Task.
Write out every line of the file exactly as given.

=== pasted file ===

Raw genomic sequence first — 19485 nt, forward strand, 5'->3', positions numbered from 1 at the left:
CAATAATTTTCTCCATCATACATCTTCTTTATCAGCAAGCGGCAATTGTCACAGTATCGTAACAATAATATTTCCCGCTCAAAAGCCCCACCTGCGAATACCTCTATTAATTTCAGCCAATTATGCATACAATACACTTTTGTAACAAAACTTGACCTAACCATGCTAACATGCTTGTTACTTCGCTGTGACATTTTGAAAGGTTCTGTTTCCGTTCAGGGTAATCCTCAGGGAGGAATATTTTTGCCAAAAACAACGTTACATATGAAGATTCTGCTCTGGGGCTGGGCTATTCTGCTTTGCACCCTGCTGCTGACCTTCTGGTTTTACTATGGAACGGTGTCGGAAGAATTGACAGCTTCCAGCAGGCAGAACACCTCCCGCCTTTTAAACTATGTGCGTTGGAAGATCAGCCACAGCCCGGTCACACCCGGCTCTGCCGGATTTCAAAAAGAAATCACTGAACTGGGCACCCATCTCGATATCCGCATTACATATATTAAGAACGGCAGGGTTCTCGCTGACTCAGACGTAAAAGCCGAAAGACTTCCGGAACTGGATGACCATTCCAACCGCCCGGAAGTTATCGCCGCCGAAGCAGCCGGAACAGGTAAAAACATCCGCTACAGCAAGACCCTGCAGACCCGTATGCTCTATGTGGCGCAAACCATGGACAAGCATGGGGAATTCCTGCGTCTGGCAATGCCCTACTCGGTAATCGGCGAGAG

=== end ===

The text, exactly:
Raw genomic sequence first — 19485 nt, forward strand, 5'->3', positions numbered from 1 at the left:
CAATAATTTTCTCCATCATACATCTTCTTTATCAGCAAGCGGCAATTGTCACAGTATCGTAACAATAATATTTCCCGCTCAAAAGCCCCACCTGCGAATACCTCTATTAATTTCAGCCAATTATGCATACAATACACTTTTGTAACAAAACTTGACCTAACCATGCTAACATGCTTGTTACTTCGCTGTGACATTTTGAAAGGTTCTGTTTCCGTTCAGGGTAATCCTCAGGGAGGAATATTTTTGCCAAAAACAACGTTACATATGAAGATTCTGCTCTGGGGCTGGGCTATTCTGCTTTGCACCCTGCTGCTGACCTTCTGGTTTTACTATGGAACGGTGTCGGAAGAATTGACAGCTTCCAGCAGGCAGAACACCTCCCGCCTTTTAAACTATGTGCGTTGGAAGATCAGCCACAGCCCGGTCACACCCGGCTCTGCCGGATTTCAAAAAGAAATCACTGAACTGGGCACCCATCTCGATATCCGCATTACATATATTAAGAACGGCAGGGTTCTCGCTGACTCAGACGTAAAAGCCGAAAGACTTCCGGAACTGGATGACCATTCCAACCGCCCGGAAGTTATCGCCGCCGAAGCAGCCGGAACAGGTAAAAACATCCGCTACAGCAAGACCCTGCAGACCCGTATGCTCTATGTGGCGCAAACCATGGACAAGCATGGGGAATTCCTGCGTCTGGCAATGCCCTACTCGGTAATCGGCGAGAG